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Mayor Greg Fischer has made new appointments to the city’s Landmarks committee, and they’re sending ripples through several other important review committees in Downtown, Butchertown, Parkland, and Clifton.

Architect Scott Kremer of Studio Kremer Architects was replaced by an incoming group of committee members after serving over four, three-year terms on the Metro Louisville panel and a term on the pre-merger committee. Kremer was one of a group young preservationists to join the committee over 15 years ago. He was in the middle of an unappointed fifth term.

Because he was a volunteer member of several other groups representing the Landmarks Committee, Kremer’s removal from the committee effectively removes him from the Downtown Development Review Overlay (DDRO), and the Architecture Review Committees (ARCs) of Butchertown, Clifton, and Parkland historic districts. Kremer was chair of the Butchertown and Clifton ARCs and vice chair of Landmarks.

As we reported recently in the case of the Omni Hotel & Residences, Kremer was a staunch supporter of Downtown guidelines and ensuring the best development takes place in the city. His shoes will be hard to fill and we thank him for well over a decade of service to Louisville.

In a letter to the Courier-Journal last week, Leslie E. Barras, an attorney with expertise in historic preservation, said:

I do not know why he was not re-appointed, but his absence is a significant loss for Clifton and for other historic districts and landmarks. He volunteered an extraordinary number of hours, and provided thoughtful insights and suggestions to help preserve distinctive characteristics of buildings and the landscape, while facilitating alterations to those features that do not detract from the historical significance of neighborhoods. It really is a loss for all of us.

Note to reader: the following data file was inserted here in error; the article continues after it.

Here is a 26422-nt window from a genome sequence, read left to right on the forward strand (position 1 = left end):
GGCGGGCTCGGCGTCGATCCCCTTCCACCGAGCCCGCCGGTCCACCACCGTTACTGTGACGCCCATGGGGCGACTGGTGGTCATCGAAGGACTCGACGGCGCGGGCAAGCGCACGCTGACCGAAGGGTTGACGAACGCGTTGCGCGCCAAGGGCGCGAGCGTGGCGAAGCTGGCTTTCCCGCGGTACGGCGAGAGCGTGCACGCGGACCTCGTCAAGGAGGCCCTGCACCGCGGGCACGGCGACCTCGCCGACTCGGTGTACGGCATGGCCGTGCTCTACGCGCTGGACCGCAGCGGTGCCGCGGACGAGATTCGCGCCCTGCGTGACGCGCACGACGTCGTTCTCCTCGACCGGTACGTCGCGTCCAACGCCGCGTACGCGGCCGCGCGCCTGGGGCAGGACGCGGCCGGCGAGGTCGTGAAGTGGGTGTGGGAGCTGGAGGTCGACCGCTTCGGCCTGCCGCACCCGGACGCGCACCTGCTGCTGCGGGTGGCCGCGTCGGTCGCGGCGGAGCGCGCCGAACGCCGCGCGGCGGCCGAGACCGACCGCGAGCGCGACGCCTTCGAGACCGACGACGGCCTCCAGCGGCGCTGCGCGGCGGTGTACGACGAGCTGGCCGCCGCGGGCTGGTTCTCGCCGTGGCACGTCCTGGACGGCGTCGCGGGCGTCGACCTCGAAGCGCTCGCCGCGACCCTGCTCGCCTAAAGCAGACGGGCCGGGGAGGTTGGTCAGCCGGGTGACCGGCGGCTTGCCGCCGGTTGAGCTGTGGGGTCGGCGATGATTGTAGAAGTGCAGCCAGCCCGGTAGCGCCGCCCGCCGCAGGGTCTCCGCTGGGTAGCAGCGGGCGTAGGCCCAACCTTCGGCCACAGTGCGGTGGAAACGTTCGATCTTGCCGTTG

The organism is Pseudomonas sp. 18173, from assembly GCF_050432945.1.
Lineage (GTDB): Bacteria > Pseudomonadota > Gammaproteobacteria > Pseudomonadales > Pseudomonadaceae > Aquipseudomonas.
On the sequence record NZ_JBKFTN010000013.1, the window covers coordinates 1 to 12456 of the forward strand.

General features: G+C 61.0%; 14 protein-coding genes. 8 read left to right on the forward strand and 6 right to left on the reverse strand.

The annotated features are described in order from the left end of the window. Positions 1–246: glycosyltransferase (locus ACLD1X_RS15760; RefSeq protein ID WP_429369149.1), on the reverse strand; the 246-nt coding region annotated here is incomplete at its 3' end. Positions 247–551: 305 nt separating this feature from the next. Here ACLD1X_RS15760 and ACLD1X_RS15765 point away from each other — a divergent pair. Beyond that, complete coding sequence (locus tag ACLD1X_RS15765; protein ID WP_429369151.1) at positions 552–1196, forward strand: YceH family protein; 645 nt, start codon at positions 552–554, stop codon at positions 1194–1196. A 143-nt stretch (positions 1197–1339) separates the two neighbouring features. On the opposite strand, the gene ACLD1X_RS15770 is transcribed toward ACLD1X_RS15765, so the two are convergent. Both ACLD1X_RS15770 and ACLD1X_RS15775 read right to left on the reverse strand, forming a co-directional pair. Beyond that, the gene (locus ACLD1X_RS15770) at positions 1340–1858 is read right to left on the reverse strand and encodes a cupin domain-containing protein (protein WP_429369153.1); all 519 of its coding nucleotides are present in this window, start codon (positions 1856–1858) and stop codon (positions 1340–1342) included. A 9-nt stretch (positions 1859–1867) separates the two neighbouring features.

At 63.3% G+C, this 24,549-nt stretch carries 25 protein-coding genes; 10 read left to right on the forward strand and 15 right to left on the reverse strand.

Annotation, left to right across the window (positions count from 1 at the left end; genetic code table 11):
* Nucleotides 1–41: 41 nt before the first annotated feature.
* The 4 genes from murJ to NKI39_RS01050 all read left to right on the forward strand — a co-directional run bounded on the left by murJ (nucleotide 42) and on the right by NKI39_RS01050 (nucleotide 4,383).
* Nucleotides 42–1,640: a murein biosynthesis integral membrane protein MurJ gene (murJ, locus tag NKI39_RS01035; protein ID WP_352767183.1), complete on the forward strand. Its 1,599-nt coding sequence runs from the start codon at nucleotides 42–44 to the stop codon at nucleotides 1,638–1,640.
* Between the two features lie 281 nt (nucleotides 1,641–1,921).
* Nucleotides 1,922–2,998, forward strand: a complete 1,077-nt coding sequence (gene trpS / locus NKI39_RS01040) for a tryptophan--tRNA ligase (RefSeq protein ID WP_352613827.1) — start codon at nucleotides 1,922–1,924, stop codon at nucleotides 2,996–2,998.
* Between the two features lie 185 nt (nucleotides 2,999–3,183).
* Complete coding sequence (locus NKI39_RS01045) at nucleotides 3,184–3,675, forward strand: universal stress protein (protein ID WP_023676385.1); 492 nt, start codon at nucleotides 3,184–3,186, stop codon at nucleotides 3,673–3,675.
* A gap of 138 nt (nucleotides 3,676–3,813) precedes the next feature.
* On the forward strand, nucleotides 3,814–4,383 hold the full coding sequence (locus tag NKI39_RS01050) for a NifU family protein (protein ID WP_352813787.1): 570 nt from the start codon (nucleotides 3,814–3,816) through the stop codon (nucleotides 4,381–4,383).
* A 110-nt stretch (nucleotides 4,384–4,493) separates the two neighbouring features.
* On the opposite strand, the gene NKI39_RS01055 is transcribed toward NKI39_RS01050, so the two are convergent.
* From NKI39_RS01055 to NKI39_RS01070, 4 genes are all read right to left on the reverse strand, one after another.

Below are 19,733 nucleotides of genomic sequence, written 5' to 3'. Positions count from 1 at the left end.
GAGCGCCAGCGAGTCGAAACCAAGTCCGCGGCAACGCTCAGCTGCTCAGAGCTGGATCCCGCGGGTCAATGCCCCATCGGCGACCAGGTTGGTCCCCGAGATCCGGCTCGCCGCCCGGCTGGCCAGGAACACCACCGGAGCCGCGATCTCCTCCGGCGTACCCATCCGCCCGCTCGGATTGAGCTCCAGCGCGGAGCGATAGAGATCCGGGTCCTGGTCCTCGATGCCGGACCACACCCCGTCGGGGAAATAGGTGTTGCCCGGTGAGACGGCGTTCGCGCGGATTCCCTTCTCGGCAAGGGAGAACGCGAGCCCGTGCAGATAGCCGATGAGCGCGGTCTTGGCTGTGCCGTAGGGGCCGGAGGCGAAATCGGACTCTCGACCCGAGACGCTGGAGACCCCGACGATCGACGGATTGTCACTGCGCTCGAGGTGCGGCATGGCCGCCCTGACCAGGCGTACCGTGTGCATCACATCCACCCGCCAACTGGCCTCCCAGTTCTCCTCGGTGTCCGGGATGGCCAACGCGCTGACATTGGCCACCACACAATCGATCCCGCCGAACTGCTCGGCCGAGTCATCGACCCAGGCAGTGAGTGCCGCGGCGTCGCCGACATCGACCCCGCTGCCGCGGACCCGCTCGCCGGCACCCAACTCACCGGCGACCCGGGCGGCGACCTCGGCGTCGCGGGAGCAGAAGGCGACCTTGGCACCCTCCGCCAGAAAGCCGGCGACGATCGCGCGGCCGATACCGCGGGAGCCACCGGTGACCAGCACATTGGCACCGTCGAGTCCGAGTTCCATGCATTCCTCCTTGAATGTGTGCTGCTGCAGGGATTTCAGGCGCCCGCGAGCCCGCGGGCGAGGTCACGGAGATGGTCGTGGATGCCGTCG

Kremer declined to comment for this story.

Several readers wrote in noting that the timing seemed suspect given his outspoken comments about the Omni, but there’s no evidence to suggest there was anything punitive in the decision. Committee members serve at the pleasure of the mayor, and Kremer had been on the panel for a long time.

“Mr. Kremer had served on the Landmarks Commission since merger in 2003 and we are appreciative of his service,” Jessica Wethington, communications manager at Louisville Forward, told Broken Sidewalk in an email. “His term had expired and his successor aligns with the efforts to achieve a more diverse commission.”

A number of vacancies on the committee were filled. The new appointees are Amin Omidy, a landscape architect at Gresham Smith & Partners; Tamika Jackson, a realtor and principal broker at Key Group Realty; Carrye Jones, director of education programs at the nonprofit Lincoln Foundation. Steve Magre is the representative from Metro Council. Robert Kirchdorfer replaced Jim Mims as the representative from Metro Planning & Design.

The entire group is as follows:

  • Robert Vice, Chair
  • Roberto Bajandas
  • Reba Doutrick
  • Chris Hartman
  • Milton Haskins Jr.
  • Tamika Jackson
  • Carrye Jones
  • Robert Kirchdorfer
  • Emily Liu
  • Steve Magre
  • Amin Omidy
  • Jay Stottman
  • Joanne Weeter

We wish the new and returning committee members the best in their upcoming service to the city and role as stewards of Louisville’s built heritage. There are certainly many difficult decisions that will be made in coming months and years, including a vote in October about Landmark status for the old Water Company Building Headquarters. And we wish to thank Scott Kremer for his years of dedication and service in this volunteer position.

[Editor’s Note: Top image of a now-demolished section of West Main Street with the Ohio River beyond courtesy UL Photo Archives.]
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Branden Klayko

Branden Klayko

Founder and Editor at Broken Sidewalk
Branden founded Broken Sidewalk in 2008 while practicing architecture in Louisville. He continued the site for seven years while living in New York City, returning to Louisville in 2016. Branden is a graduate of the College of Architecture at Washington University in St. Louis, and has covered architecture, design, and urbanism for The Architect's Newspaper, Designers & Books, Inhabitat, and the American Institute of Architects.
Branden Klayko

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